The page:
The publications feature various policies and practices for increasing workers’ education.
WASHINGTON, April 22, 2015 — Today, the Committee for Economic Development of The Conference Board (CED) released a report highlighting how companies in Detroit, Memphis, New York City, and Miami are helping employees advance their education.
The report, “The Role of Business in Promoting Educational Attainment,” was featured in a panel discussion at the organization’s Spring Policy Conference in Washington, D.C.
The publication was produced as part of Lumina Foundation’s “Goal 2025” effort to increase the proportion of Americans with high-quality degrees, certificates, and other credentials to 60% by 2025. It is accompanied by two city-specific briefs – one on Detroit and one on Memphis – that delve deeper into workforce initiatives in each region. All findings are based on focus groups and interviews conducted with representatives from small, family-owned firms and global Fortune 500 companies, as well as business-education support intermediaries.
“When employees acquire more education, not only do their incomes typically rise, so does their companies’ productivity,” said Carl Camden, CEO of Kelly Services and Co-Chair of CED’s Education Subcommittee. “But today, well under half of working-age Americans have recognized degrees. This report on how some companies are making educational headway both internally and externally will inspire other businesses to follow suit.”
The publications feature various policies and practices for increasing workers’ education, such as partnerships between companies and colleges, collaborations with local governments and economic development organizations, and internal company initiatives. Select examples include:
– CVS Health’s Workforce Initiatives department targets hiring in communities with high unemployment rates and with programs that have moved individuals on public assistance into entry-level positions. The company also provides career options through training and academic assistance for entry-level employees to earn certification as pharmacy technicians.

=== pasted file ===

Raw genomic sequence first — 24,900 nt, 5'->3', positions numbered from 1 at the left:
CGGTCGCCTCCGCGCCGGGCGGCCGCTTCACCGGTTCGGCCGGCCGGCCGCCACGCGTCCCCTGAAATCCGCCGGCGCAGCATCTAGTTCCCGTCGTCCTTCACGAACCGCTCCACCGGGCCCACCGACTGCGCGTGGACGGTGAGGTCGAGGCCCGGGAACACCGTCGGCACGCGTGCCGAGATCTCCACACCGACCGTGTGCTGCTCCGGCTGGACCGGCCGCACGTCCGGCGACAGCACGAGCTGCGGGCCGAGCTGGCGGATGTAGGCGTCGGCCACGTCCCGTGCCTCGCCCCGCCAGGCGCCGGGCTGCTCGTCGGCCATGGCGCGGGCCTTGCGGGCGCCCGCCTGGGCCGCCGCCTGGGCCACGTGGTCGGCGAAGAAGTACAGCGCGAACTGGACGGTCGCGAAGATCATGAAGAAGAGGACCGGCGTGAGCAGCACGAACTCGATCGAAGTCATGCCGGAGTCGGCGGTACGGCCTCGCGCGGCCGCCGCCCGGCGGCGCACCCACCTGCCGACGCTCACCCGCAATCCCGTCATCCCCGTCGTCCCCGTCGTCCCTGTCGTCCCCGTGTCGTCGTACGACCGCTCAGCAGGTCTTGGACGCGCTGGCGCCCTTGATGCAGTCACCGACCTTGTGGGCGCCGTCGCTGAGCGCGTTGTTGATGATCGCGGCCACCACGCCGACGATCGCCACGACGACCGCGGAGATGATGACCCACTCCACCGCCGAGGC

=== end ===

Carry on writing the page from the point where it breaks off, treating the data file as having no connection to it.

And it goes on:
– FedEx partners with nearly 20 higher education institutions, with arrangements that include delayed billing to relieve employees of having to finance courses upfront. They also offer an online e-learning platform with courses for job advancement or personal growth, many of which are eligible for college credit.
– Made in Memphis is a partnership between the Memphis Workforce Investment Network, the Greater Memphis Chamber of Commerce, the mayors of Memphis and Shelby County, and Southwest Tennessee Community College. Together, they help to meet the hiring needs of local manufacturing companies, and ensure that local job seekers have the skills needed to be hired for such positions.
Equally important, the report and supplementary briefs detail key challenges that employers face in helping to improve their workers’ level of knowledge and skill sets, including the barriers that employees face in pursuing additional educational opportunities. All three publications document the strategic role that the city can play in workforce development planning efforts.
Select report recommendations include the following:
– Employers should support educational benefits to their employees, as this can be the determining factor in whether or not an employee earns a degree or credential.
– Policymakers and city leaders aiming to boost educational attainment should facilitate partnerships between higher education and employers, and support innovative ways in that companies can support their employee education and skill development.
– Postsecondary institutions should ensure that the cost of credential or degree attainment is affordable, and support working students to degree completion.
The multi-year project and resulting report were made possible through a generous grant from Lumina Foundation.
The report can be viewed here: https://www.ced.org/pdf/Report_-_CED_-_The_Role_of_Business_in_Promoting_Educational_Attainment.pdf.
The executive summary can be viewed here: http://www.ced.org/pdf/CED_-_The_Role_of_Business_in_Promoting_Educational_Attainment_-_Executi….pdf.
The brief on Detroit can be viewed here: https://www.ced.org/pdf/Detroit_-_Regional_Spotlight_-_CED.pdf.
The brief on Memphis can be viewed here: https://www.ced.org/pdf/20150408_BBE_Memphis_Tennessee.pdf.
An infographic by CED on how the U.S. skills gap can be closed to make the country more competitive can be viewed here: https://www.ced.org/pdf/20150408_BBE_Infographic_Closing_Skills_Gap.pdf
Founded in 1942, the Committee for Economic Development of The Conference Board (CED) is a nonprofit, nonpartisan, business–led public policy organization that delivers well–researched analysis and reasoned solutions to our nation’s most critical issues. CED’s work is grounded on seven core principles: sustainable capitalism, long–term economic growth, efficient fiscal and regulatory policy, competitive and open markets, a globally competitive workforce, equal economic opportunity, and nonpartisanship in the nation’s interest. Learn more at /www.ced.org.